Research Rotation Years 1-2

All endocrinology trainees are required to participate in research. Participation involves developing a research question or hypothesis, formulating a research plan, writing it up for review by a mentor and, if appropriate, other review committees. Fellows are then expected to carry out the research under the supervision of their mentor, analyze the data and present it at an endocrinology section conference. This is the minimum requirement. The trainees are also encouraged to submit abstracts to regional and national meetings, present papers at these meetings, write manuscripts for submission to journals and eventually publish their work in a peer-reviewed journal.

Each fellow is given 9-12 months time during the two-year training program to do research. Each of the major teaching hospitals in the program have committed to allowing the fellows protected time for performing research activities free of clinical responsibilities. The trainees usually take this time on a weekly basis where 85 percent of their time can be devoted to research. Under special circumstances, block time is given to the trainee free of any clinical responsibilities. Most endocrinology fellows elect to at least start their research participation with clinical projects, although a full range of basic science projects with endocrinology faculty and PhDs are available for the trainees.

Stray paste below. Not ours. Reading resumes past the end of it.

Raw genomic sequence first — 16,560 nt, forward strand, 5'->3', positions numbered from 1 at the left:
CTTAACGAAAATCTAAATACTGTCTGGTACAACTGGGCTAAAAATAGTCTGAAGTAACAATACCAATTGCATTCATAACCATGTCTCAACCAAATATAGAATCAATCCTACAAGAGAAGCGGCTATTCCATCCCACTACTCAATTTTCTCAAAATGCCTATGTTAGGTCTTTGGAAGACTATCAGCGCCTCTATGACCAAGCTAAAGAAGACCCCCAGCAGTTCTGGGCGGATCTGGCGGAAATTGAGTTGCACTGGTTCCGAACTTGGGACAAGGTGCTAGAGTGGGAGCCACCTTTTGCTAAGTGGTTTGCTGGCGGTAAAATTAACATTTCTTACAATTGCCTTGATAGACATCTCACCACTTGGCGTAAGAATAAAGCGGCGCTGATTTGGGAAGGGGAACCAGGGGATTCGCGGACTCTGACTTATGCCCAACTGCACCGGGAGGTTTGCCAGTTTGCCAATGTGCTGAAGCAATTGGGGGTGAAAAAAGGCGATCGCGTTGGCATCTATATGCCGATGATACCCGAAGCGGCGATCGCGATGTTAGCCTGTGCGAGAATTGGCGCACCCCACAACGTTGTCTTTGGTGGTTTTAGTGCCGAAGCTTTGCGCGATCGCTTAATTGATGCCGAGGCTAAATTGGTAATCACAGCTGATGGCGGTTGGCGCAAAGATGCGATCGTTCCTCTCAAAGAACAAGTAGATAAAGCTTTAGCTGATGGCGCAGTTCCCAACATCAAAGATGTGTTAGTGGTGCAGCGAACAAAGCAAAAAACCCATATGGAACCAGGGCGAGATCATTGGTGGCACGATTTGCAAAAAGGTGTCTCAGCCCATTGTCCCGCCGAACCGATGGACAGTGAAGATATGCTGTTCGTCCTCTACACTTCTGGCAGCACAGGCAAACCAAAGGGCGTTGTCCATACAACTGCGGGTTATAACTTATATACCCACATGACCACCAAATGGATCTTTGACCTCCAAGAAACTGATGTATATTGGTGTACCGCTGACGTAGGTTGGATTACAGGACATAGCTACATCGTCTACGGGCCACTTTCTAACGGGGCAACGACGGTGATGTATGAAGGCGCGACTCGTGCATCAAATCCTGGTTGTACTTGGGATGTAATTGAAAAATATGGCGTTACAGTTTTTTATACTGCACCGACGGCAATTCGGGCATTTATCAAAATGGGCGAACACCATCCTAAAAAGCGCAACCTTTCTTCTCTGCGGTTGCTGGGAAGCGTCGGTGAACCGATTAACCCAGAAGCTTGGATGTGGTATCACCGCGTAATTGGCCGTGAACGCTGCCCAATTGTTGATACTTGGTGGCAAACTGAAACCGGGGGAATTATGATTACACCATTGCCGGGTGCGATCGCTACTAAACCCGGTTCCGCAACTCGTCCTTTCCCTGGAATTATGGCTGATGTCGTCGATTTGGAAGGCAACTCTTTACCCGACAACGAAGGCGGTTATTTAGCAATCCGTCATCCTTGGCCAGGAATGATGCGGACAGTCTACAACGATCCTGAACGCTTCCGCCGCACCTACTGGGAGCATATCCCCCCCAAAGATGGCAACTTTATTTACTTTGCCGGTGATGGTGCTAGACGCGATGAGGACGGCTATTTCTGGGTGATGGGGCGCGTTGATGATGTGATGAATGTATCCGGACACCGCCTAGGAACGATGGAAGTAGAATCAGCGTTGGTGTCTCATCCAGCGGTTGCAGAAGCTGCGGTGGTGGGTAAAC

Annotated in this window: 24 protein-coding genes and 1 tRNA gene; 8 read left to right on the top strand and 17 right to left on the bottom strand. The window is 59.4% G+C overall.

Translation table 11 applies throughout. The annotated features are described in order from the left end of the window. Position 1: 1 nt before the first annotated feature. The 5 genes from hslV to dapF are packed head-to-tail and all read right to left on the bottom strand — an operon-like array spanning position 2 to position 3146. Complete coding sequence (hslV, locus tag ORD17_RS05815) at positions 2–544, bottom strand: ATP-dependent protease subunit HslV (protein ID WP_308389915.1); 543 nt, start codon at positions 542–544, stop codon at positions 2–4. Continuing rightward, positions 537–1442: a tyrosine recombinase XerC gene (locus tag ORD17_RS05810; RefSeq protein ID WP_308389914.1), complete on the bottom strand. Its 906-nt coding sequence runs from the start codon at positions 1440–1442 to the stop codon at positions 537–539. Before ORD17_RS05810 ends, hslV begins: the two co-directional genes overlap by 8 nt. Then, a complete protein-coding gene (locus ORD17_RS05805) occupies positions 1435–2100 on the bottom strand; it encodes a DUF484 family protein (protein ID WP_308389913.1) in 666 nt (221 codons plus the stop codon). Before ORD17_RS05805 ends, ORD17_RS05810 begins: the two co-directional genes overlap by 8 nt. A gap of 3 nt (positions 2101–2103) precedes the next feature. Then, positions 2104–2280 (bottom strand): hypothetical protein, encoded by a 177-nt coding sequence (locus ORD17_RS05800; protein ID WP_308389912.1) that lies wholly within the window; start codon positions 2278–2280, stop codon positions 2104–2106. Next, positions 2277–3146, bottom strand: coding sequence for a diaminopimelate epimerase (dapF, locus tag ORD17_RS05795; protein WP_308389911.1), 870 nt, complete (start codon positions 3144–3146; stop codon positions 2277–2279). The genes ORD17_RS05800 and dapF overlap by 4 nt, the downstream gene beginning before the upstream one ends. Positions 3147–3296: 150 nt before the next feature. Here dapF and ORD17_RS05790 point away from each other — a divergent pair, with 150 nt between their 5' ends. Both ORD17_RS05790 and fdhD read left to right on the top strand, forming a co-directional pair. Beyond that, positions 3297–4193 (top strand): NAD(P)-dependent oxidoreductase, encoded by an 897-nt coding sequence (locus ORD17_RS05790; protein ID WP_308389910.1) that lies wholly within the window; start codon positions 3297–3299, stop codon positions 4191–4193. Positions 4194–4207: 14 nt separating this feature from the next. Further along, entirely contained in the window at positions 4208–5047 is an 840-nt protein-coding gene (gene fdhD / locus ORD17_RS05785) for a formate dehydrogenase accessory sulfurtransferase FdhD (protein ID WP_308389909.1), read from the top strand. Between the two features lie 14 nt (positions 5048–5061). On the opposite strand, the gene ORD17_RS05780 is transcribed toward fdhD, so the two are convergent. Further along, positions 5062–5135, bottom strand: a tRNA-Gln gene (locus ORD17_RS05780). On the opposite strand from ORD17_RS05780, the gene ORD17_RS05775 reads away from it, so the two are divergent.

Potential research mentors/interests at the Phoenix VA Medical Center:

  • Dr. Mitch Harman – Aging, hypogonadism, pituitary insufficiency.
  • Dr. Elena Plummer – Transgender care.
  • Dr. Peter Reaven –  Atherosclerosis, vascular biology, lipoproteins, obesity, diabetes.
  • Dr. Jerome Targovnik (vascular biology, diabetes)
  • Dr. Raymond Migrino –  Vascular biology, atherosclerosis imaging, clinical research informatics.
  • Dr. Dawn Schwenke – Epidemiology of metabolic disorders and obesity.
  • Dr. Ricardo Correa – Endocrine and immunology, pituitary and adrenals problems.

Potential Research mentors at the National Institutes of Health (NIH)/National Institute of Diabetes and Digestive Kidney Diseases (NIDDK):

  • Dr. Jonathan Krakoff – Diabetes physiology and biochemistry.
  • Dr. William Knowler – Diabetes epidemiology.
  • Dr. Clifton Bogardus – Diabetes, genetics.
  • Dr. Karyne Vinales – Obesity.

Potential Research mentors at the Arizona State University:

  • Dr. Matthew Buman – Health implementation via technology.

Optional Research Training – Year 3

With appropriate funding, endocrinology fellows can take an additional year of research experience at the NIH branch of the NIDDK or with a VA investigator funded to do research. This additional year of training can be either in basic or clinical research with some ongoing clinical activities permitted. The latter usually represents approximately 15 percent of the trainees' time, either in a continuity clinic or taking night and weekend call. The rest of the time they are performing research. The trainees are encouraged to take one class per semester at Arizona State University. The recommended courses include: statistics, scientific writing and any subjects that would contribute to their research project.